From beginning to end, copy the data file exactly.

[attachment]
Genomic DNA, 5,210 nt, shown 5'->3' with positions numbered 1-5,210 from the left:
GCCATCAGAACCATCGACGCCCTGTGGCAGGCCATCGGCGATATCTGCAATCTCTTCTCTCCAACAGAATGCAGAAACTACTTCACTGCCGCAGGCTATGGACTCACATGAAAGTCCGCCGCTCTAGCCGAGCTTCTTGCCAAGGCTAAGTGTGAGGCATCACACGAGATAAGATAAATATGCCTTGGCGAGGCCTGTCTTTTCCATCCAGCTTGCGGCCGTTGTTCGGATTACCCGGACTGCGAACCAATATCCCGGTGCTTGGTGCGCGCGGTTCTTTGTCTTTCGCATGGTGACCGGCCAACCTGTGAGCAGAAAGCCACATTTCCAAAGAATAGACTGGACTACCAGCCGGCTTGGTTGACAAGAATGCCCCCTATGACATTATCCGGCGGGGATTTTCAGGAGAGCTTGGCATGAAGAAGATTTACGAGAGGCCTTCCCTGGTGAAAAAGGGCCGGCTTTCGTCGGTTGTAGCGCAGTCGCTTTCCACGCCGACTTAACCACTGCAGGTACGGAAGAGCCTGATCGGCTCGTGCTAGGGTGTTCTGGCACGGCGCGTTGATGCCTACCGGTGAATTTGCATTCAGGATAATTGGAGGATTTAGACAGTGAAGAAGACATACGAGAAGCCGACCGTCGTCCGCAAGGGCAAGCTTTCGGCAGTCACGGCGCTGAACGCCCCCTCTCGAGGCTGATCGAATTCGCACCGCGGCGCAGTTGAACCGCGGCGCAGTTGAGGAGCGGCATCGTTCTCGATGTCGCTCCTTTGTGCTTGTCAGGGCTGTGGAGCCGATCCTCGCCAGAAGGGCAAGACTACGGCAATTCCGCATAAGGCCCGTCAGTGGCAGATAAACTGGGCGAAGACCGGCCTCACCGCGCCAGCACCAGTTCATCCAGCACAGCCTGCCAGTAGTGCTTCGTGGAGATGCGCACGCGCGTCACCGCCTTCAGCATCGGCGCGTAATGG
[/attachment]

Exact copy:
Genomic DNA, 5,210 nt, shown 5'->3' with positions numbered 1-5,210 from the left:
GCCATCAGAACCATCGACGCCCTGTGGCAGGCCATCGGCGATATCTGCAATCTCTTCTCTCCAACAGAATGCAGAAACTACTTCACTGCCGCAGGCTATGGACTCACATGAAAGTCCGCCGCTCTAGCCGAGCTTCTTGCCAAGGCTAAGTGTGAGGCATCACACGAGATAAGATAAATATGCCTTGGCGAGGCCTGTCTTTTCCATCCAGCTTGCGGCCGTTGTTCGGATTACCCGGACTGCGAACCAATATCCCGGTGCTTGGTGCGCGCGGTTCTTTGTCTTTCGCATGGTGACCGGCCAACCTGTGAGCAGAAAGCCACATTTCCAAAGAATAGACTGGACTACCAGCCGGCTTGGTTGACAAGAATGCCCCCTATGACATTATCCGGCGGGGATTTTCAGGAGAGCTTGGCATGAAGAAGATTTACGAGAGGCCTTCCCTGGTGAAAAAGGGCCGGCTTTCGTCGGTTGTAGCGCAGTCGCTTTCCACGCCGACTTAACCACTGCAGGTACGGAAGAGCCTGATCGGCTCGTGCTAGGGTGTTCTGGCACGGCGCGTTGATGCCTACCGGTGAATTTGCATTCAGGATAATTGGAGGATTTAGACAGTGAAGAAGACATACGAGAAGCCGACCGTCGTCCGCAAGGGCAAGCTTTCGGCAGTCACGGCGCTGAACGCCCCCTCTCGAGGCTGATCGAATTCGCACCGCGGCGCAGTTGAACCGCGGCGCAGTTGAGGAGCGGCATCGTTCTCGATGTCGCTCCTTTGTGCTTGTCAGGGCTGTGGAGCCGATCCTCGCCAGAAGGGCAAGACTACGGCAATTCCGCATAAGGCCCGTCAGTGGCAGATAAACTGGGCGAAGACCGGCCTCACCGCGCCAGCACCAGTTCATCCAGCACAGCCTGCCAGTAGTGCTTCGTGGAGATGCGCACGCGCGTCACCGCCTTCAGCATCGGCGCGTAATGG